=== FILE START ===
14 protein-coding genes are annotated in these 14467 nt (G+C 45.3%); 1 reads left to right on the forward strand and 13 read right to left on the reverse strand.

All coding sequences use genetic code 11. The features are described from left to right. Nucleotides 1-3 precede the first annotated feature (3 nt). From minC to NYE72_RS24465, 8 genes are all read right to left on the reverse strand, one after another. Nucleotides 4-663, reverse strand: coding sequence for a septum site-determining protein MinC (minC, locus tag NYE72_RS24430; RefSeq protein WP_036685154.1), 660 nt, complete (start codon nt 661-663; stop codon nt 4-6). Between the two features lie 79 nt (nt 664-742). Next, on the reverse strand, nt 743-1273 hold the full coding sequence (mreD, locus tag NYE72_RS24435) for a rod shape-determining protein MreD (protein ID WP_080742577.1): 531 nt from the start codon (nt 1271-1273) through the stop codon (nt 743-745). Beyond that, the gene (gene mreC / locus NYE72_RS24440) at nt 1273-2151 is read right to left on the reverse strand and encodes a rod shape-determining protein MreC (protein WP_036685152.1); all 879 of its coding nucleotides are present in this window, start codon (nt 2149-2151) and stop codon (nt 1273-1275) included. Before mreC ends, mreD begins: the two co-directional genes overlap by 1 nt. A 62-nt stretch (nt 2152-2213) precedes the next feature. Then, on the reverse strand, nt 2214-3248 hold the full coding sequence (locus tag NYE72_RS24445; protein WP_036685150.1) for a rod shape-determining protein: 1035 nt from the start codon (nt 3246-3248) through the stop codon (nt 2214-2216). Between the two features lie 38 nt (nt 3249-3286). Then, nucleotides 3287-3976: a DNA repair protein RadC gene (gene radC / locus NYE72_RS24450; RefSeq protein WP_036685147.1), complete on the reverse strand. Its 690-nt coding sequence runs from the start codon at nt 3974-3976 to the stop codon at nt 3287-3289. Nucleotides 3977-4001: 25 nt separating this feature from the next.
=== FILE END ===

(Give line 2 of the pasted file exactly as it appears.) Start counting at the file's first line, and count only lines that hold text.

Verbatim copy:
All coding sequences use genetic code 11. The features are described from left to right. Nucleotides 1-3 precede the first annotated feature (3 nt). From minC to NYE72_RS24465, 8 genes are all read right to left on the reverse strand, one after another. Nucleotides 4-663, reverse strand: coding sequence for a septum site-determining protein MinC (minC, locus tag NYE72_RS24430; RefSeq protein WP_036685154.1), 660 nt, complete (start codon nt 661-663; stop codon nt 4-6). Between the two features lie 79 nt (nt 664-742). Next, on the reverse strand, nt 743-1273 hold the full coding sequence (mreD, locus tag NYE72_RS24435) for a rod shape-determining protein MreD (protein ID WP_080742577.1): 531 nt from the start codon (nt 1271-1273) through the stop codon (nt 743-745). Beyond that, the gene (gene mreC / locus NYE72_RS24440) at nt 1273-2151 is read right to left on the reverse strand and encodes a rod shape-determining protein MreC (protein WP_036685152.1); all 879 of its coding nucleotides are present in this window, start codon (nt 2149-2151) and stop codon (nt 1273-1275) included. Before mreC ends, mreD begins: the two co-directional genes overlap by 1 nt. A 62-nt stretch (nt 2152-2213) precedes the next feature. Then, on the reverse strand, nt 2214-3248 hold the full coding sequence (locus tag NYE72_RS24445; protein WP_036685150.1) for a rod shape-determining protein: 1035 nt from the start codon (nt 3246-3248) through the stop codon (nt 2214-2216). Between the two features lie 38 nt (nt 3249-3286). Then, nucleotides 3287-3976: a DNA repair protein RadC gene (gene radC / locus NYE72_RS24450; RefSeq protein WP_036685147.1), complete on the reverse strand. Its 690-nt coding sequence runs from the start codon at nt 3974-3976 to the stop codon at nt 3287-3289. Nucleotides 3977-4001: 25 nt separating this feature from the next.